The great thing about this tome is that it provides a balanced and nuanced view about both the technology and the people behind the technology.
I'd like to start this review by noting that I'm a big fan of Walter Isaacson's work. I first read Isaacson's Einstein: His Life and Universe a few years ago. In addition to giving me a much better understanding of Einstein as a person, this book also gave me a real appreciation for the amount of mental effort it took to capture the math required to describe the theory of general relativity and wrestle it into submission (all without actually bogging things down with actual equations).
More recently, I read Isaacson's Steve Jobs, which gave me a real feel for the man and his achievements, and also led me to believe that I probably wouldn’t have liked him much as a person (nor him me, I suppose).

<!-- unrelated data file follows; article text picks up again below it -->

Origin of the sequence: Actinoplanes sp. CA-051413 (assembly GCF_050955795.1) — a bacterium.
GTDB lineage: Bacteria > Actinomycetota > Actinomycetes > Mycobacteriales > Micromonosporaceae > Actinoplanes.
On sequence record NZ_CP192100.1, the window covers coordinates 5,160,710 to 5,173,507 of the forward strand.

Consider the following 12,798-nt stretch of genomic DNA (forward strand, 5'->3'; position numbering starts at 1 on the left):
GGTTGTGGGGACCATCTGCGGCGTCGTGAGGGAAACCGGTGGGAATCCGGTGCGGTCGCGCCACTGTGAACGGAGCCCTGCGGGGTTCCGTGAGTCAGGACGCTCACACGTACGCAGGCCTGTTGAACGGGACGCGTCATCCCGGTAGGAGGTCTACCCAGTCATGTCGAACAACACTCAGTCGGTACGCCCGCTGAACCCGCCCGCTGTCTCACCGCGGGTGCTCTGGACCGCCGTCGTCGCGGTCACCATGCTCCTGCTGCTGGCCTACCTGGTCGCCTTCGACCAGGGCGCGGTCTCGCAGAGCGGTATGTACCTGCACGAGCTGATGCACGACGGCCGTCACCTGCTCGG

I'm interested in pretty much anything to do with STEM-based topics, but I do have a particular fondness for the history and evolution of computers and the stories of the people behind the inventions. In addition to the Steve Jobs biography mentioned above, I've also very much enjoyed reading the biographies of the other Apple and Microsoft founders: iWoz by Steve Wozniak, Gates by Stephen Manes and Paul Andrews, and Idea Man by Paul Allen. I find it really interesting to see how their lives were so intertwined and how things can appear so different from the perspectives of the various players.
All of which leads us to the most recent Isaacson offering I just enjoyed: The Innovators: How a Group of Hackers, Geniuses, and Geeks Created the Digital Revolution.
(Source: Max Maxfield)
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